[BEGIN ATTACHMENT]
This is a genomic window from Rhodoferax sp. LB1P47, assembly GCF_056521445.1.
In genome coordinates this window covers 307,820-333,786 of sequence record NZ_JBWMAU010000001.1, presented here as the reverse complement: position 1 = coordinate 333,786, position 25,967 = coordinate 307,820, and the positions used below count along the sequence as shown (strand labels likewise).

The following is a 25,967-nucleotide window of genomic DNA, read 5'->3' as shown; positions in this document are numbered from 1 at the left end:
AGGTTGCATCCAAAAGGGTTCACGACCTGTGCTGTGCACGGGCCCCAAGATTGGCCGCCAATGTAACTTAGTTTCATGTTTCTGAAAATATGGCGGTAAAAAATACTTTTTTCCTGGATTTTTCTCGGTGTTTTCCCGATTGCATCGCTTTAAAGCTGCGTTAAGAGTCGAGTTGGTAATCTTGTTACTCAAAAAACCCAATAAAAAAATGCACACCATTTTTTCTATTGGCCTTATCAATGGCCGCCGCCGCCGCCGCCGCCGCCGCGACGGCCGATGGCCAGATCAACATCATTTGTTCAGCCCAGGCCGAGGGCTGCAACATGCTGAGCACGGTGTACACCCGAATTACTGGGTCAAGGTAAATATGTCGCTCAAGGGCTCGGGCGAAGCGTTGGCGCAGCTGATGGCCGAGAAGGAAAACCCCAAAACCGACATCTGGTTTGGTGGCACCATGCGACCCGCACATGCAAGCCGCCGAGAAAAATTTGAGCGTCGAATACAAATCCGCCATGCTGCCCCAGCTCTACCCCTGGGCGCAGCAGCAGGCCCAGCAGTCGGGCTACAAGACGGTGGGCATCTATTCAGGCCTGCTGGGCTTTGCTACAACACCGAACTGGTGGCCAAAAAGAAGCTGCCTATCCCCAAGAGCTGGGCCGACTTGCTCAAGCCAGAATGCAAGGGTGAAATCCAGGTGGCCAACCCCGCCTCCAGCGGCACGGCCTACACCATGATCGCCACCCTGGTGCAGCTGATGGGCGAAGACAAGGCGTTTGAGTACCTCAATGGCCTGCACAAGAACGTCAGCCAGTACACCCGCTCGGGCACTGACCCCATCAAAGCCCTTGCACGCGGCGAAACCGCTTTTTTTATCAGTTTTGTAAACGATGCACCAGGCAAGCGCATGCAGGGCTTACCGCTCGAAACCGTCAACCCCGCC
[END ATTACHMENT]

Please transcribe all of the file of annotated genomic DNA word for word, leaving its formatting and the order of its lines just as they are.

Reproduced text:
This is a genomic window from Rhodoferax sp. LB1P47, assembly GCF_056521445.1.
In genome coordinates this window covers 307,820-333,786 of sequence record NZ_JBWMAU010000001.1, presented here as the reverse complement: position 1 = coordinate 333,786, position 25,967 = coordinate 307,820, and the positions used below count along the sequence as shown (strand labels likewise).

The following is a 25,967-nucleotide window of genomic DNA, read 5'->3' as shown; positions in this document are numbered from 1 at the left end:
AGGTTGCATCCAAAAGGGTTCACGACCTGTGCTGTGCACGGGCCCCAAGATTGGCCGCCAATGTAACTTAGTTTCATGTTTCTGAAAATATGGCGGTAAAAAATACTTTTTTCCTGGATTTTTCTCGGTGTTTTCCCGATTGCATCGCTTTAAAGCTGCGTTAAGAGTCGAGTTGGTAATCTTGTTACTCAAAAAACCCAATAAAAAAATGCACACCATTTTTTCTATTGGCCTTATCAATGGCCGCCGCCGCCGCCGCCGCCGCCGCGACGGCCGATGGCCAGATCAACATCATTTGTTCAGCCCAGGCCGAGGGCTGCAACATGCTGAGCACGGTGTACACCCGAATTACTGGGTCAAGGTAAATATGTCGCTCAAGGGCTCGGGCGAAGCGTTGGCGCAGCTGATGGCCGAGAAGGAAAACCCCAAAACCGACATCTGGTTTGGTGGCACCATGCGACCCGCACATGCAAGCCGCCGAGAAAAATTTGAGCGTCGAATACAAATCCGCCATGCTGCCCCAGCTCTACCCCTGGGCGCAGCAGCAGGCCCAGCAGTCGGGCTACAAGACGGTGGGCATCTATTCAGGCCTGCTGGGCTTTGCTACAACACCGAACTGGTGGCCAAAAAGAAGCTGCCTATCCCCAAGAGCTGGGCCGACTTGCTCAAGCCAGAATGCAAGGGTGAAATCCAGGTGGCCAACCCCGCCTCCAGCGGCACGGCCTACACCATGATCGCCACCCTGGTGCAGCTGATGGGCGAAGACAAGGCGTTTGAGTACCTCAATGGCCTGCACAAGAACGTCAGCCAGTACACCCGCTCGGGCACTGACCCCATCAAAGCCCTTGCACGCGGCGAAACCGCTTTTTTTATCAGTTTTGTAAACGATGCACCAGGCAAGCGCATGCAGGGCTTACCGCTCGAAACCGTCAACCCCGCC